High Need Schools Need Video Technology in Every Classroom

I resigned from my job two weeks ago based upon my feeling that the Spirit was leading me away from the high need public school classroom in Atlanta.  The past two weeks have been tumultuous and in that earth shattering kind of way that God brings to those who listen to Him I have been in deep reflection.  The nature of life is that it is always flowing.  Nothing remains still, nothing worth being is always rigid.  Rather, flexibility and Flow are the true essence of living that inspired life.  Listen to your heart my friend Steph Raven says to me almost daily on Facebook.  I am on a path of service, seeking the healing water of the spirit in Princeton Seminary in 2012 I studied Christianity seriously and found that in that walk that I belong in education.  I served in AmeriCorps last year, cutting my teeth on high school education for the first time.  I spent a couple of hours each day in a public school after school program and helped kids with homework.  It was a wonderful experience that led me to enter into yet another formal education program, this time for public education at Georgia State University to teach public school.  After leaving AmeriCorps in 2014, I was very adamant about how public education over private education is what I belonged in.  I tried teaching public school this fall as a provisional teacher and found myself in a position where I was able to make some impact, but the minimal support on the part of Georgia State University and the school that I was teaching at proved extremely difficult for me.  I found myself walking into a classroom every day last fall with no idea how to conduct proper classroom management procedures.  As Ellie Herman states eloquently in her widely cited blog that I ran into via the Washington Post on Facebook, teachers in public schools are often placed in situations that are a mental health nightmare.  She shares about a student who created a disturbance in her classroom and how she lost her temper and then immediately dove into a feeling of self loathing about her self worth.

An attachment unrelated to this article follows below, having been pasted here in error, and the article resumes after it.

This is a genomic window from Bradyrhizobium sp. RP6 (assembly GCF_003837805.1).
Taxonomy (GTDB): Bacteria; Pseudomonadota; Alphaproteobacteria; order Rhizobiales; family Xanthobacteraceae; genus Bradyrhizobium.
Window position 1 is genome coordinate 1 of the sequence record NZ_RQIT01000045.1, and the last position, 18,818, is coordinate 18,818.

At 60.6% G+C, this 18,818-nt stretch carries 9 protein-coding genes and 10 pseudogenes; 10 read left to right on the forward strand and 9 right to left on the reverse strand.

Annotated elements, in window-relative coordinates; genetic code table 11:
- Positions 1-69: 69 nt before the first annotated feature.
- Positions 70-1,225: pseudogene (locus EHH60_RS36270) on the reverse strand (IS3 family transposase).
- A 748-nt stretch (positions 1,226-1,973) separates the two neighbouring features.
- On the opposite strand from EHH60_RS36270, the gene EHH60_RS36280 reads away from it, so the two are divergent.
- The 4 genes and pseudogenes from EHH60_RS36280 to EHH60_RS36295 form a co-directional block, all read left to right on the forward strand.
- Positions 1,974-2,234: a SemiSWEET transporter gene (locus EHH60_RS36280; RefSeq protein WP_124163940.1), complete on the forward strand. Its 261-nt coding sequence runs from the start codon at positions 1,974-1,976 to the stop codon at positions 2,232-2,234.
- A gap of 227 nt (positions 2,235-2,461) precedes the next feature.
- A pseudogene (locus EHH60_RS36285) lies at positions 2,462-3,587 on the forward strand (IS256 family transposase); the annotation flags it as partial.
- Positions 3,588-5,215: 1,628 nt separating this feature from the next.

Teachers are on the frontline of pretty much every single social crisis that currently exists in America today, yet there are no mental health protocols in place for teachers.  In medicine, law, and ministry workers and workplaces have in place elaborate social care structures for professionals for mental health care.  In public school teaching, it is far from this.  I was hired instantly with no warning of what kind of classroom I was going to be placed in and was given no support in what I faced in that room every day.  Social Darwinism.  Now, as I have shared on this blog previously I care about mental health care because I need it sometimes.  Most of us in modern America do at times.  I believe that the teaching profession needs a compassionate way to support teachers’ mental health via giving teachers a support structure of other teachers to learn the craft from each other.  Many countries with very successful public education systems spend large amounts of time in self and peer analysis of teaching styles.